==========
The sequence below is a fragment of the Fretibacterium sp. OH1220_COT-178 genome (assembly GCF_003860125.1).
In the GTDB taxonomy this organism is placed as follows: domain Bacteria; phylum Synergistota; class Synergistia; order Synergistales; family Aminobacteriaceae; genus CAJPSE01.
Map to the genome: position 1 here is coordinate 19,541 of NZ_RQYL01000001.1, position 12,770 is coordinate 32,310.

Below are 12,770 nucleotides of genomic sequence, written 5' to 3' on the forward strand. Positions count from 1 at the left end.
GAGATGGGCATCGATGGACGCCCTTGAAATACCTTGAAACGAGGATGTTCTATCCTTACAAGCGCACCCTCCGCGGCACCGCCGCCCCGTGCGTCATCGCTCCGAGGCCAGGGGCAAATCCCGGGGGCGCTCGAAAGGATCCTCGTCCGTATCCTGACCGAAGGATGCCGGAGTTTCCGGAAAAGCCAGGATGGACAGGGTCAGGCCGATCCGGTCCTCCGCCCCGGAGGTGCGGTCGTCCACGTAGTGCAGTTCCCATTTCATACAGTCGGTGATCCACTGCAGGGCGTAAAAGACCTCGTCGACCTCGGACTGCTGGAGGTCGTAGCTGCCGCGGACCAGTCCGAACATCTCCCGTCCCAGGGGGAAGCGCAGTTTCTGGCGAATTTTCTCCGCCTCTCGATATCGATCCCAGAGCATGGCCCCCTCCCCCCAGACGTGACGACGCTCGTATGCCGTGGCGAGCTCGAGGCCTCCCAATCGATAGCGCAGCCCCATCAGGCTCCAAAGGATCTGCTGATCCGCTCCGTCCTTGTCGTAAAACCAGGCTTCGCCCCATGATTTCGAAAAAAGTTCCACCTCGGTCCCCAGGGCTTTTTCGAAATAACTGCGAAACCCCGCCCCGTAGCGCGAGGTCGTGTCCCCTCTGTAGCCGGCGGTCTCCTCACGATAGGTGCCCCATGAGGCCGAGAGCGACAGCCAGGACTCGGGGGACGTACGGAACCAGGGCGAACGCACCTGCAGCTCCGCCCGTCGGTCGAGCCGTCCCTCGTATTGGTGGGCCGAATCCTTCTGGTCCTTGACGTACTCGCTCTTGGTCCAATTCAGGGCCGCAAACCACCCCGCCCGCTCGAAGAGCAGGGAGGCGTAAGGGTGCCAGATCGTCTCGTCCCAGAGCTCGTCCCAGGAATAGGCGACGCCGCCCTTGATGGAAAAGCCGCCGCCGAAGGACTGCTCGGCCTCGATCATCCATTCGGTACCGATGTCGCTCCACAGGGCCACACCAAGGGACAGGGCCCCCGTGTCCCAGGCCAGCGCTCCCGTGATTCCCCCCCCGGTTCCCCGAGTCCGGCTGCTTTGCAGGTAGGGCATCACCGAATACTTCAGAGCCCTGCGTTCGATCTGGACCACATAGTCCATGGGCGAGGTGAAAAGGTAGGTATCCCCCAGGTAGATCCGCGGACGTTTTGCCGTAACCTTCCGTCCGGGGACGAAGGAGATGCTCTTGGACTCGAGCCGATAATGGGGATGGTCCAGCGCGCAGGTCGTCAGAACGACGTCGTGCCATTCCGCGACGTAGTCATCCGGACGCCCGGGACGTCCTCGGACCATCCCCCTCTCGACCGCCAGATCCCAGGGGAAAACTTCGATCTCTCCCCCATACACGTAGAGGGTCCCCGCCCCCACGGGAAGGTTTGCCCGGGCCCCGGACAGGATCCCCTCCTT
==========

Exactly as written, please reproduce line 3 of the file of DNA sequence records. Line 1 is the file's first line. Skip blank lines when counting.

Map to the genome: position 1 here is coordinate 19,541 of NZ_RQYL01000001.1, position 12,770 is coordinate 32,310.